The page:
The United States Court of Appeals for the District of Columbia Circuit dismissed a lawsuit filed by a DC wine bar claiming that it was losing business to Trump’s DC hotel because some customers instead sought to curry favor with Trump himself. Before you feel defeated by this, let me say that (1) this suit never stood a chance, and (2) the door hasn’t closed just because this suit got thrown out.
From Politico: “The suit, brought by the Cork Wine Bar, paralleled several other cases accusing Trump of violating the Constitution’s emoluments clauses by hanging on to his hotels and other businesses while serving as president. But the D.C. bar’s suit claimed a different legal violation involving more mundane business-law principles. … [The bar’s] lawyers argued that a provision in the lease for the Trump hotel, which sits on federal property, prohibits Trump or other federal officials from profiting from the arrangement. However, the appeals court said that didn’t support the suit’s theory of unfair competition under local law.”
One of the presiding judges was Judge Merrick Garland. If that name doesn’t sound familiar, it should — he’s President Obama’s nomination to the Supreme Court to replace Justice Antonin Scalia, and whom Senate Majority leader Mitch McConnell entirely refused to consider. Justice Neil Gorsuch took Judge Garland’s place. My point in bringing this up is to show that this case wasn’t decided by Trump-appointed judges — none here were appointed by Trump. The case was, in my estimation, dead on arrival to the district court. Essentially, the bar didn’t provide evidence of unfair competition.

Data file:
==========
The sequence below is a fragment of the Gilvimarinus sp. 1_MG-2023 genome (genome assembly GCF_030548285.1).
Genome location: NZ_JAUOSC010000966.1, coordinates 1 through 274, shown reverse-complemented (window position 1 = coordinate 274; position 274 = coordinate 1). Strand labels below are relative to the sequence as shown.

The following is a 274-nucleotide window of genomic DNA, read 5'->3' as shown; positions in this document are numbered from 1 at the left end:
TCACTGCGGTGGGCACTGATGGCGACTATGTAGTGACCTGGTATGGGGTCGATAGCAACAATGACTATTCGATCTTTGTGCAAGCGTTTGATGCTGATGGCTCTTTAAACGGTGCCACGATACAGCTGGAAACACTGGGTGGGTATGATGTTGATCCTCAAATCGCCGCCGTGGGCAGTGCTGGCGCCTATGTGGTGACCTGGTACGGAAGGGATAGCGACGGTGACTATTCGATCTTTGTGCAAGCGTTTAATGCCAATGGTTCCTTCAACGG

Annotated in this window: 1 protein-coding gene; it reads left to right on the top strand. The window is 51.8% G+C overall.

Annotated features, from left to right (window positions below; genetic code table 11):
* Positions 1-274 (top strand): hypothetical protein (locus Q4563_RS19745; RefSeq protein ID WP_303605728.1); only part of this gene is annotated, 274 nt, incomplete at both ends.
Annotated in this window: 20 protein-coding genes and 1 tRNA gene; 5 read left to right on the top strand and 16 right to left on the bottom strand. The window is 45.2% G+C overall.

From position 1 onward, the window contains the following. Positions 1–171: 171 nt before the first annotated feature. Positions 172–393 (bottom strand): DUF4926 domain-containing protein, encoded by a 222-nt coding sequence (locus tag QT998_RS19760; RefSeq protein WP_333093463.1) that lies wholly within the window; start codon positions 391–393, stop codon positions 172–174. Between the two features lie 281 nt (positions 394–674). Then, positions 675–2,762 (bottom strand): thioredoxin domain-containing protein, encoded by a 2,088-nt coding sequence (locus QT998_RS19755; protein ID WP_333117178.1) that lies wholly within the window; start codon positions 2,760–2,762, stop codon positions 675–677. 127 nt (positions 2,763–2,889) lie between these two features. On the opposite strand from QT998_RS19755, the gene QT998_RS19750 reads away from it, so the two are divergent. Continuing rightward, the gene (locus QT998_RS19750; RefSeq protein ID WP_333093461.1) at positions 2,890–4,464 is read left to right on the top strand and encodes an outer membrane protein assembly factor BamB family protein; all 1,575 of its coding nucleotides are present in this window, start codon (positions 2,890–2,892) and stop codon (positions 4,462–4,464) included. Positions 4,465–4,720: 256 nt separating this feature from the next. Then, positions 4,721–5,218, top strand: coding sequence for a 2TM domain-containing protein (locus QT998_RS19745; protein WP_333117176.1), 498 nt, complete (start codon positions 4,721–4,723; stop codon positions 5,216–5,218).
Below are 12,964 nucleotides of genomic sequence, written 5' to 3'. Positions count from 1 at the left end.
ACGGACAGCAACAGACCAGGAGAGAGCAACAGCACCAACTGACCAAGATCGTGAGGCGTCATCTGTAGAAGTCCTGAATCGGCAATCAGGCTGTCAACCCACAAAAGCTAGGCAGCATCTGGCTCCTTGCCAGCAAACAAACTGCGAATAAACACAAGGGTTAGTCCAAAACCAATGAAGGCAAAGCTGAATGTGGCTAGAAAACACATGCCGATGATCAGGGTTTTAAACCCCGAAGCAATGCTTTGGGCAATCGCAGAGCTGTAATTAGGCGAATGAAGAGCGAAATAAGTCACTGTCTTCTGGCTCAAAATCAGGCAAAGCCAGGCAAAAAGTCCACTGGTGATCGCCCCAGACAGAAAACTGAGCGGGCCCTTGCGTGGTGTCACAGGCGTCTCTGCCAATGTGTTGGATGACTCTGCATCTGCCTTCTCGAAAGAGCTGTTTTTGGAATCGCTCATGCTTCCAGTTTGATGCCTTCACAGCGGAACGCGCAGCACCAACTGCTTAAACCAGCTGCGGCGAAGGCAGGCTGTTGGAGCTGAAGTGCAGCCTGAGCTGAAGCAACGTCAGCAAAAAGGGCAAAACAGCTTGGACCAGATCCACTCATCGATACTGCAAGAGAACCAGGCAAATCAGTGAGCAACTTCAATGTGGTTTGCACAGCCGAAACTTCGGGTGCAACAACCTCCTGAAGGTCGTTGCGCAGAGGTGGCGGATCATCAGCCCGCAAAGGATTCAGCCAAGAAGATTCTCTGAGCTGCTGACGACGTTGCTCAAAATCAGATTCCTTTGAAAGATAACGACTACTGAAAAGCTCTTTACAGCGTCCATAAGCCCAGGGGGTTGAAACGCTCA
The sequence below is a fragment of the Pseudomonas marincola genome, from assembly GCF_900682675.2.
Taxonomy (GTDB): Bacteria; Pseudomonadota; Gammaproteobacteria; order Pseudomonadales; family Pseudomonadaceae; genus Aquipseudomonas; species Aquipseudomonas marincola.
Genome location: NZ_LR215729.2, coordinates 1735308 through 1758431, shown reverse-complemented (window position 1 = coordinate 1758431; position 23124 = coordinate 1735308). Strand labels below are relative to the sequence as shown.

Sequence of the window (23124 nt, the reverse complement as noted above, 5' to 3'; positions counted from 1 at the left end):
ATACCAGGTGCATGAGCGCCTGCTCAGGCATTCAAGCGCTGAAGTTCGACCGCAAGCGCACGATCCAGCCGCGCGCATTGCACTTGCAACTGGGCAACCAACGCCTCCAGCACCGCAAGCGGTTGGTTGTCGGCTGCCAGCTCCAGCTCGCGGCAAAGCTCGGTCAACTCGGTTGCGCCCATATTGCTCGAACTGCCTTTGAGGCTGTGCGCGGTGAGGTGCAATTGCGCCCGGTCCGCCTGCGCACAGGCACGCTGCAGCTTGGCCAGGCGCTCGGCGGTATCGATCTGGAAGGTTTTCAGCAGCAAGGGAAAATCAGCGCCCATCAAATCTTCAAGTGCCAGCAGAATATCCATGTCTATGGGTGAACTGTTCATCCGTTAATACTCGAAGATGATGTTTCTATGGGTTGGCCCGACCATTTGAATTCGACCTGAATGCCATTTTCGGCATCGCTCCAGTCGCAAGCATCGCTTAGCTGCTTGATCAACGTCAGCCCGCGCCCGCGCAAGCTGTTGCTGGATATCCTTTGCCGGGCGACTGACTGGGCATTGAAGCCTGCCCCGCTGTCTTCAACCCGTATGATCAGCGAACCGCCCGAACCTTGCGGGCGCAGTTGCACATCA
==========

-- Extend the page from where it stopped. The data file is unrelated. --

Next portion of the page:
But this doesn’t mean Trump’s DC hotel is immune from lawsuits or investigation. The House typically does not have any law-enforcement abilities, so it cannot issue a subpoena for the hotel manager, for instance, without some purpose backed by legislative intent. The House could have done this during its impeachment inquiry, but chose not to. So how could the House get around this now and go after Trump’s corruption?
Like I said in an article a couple weeks ago, members of the House of Representatives acting in their capacity as Representatives could file a complaint against Trump concerning his violations of the Emoluments Clause. Alternatively, they could introduce legislation concerning emoluments and then leverage their power to investigate and inform regarding legislation against Trump. Here’s what this boils down to: the House needs to barrage Trump with everything they have. It’ll overwhelm him and his attorneys, and it’ll undoubtedly uncover dirt. Trump might have won the impeachment battle, but he doesn’t have to win every court battle.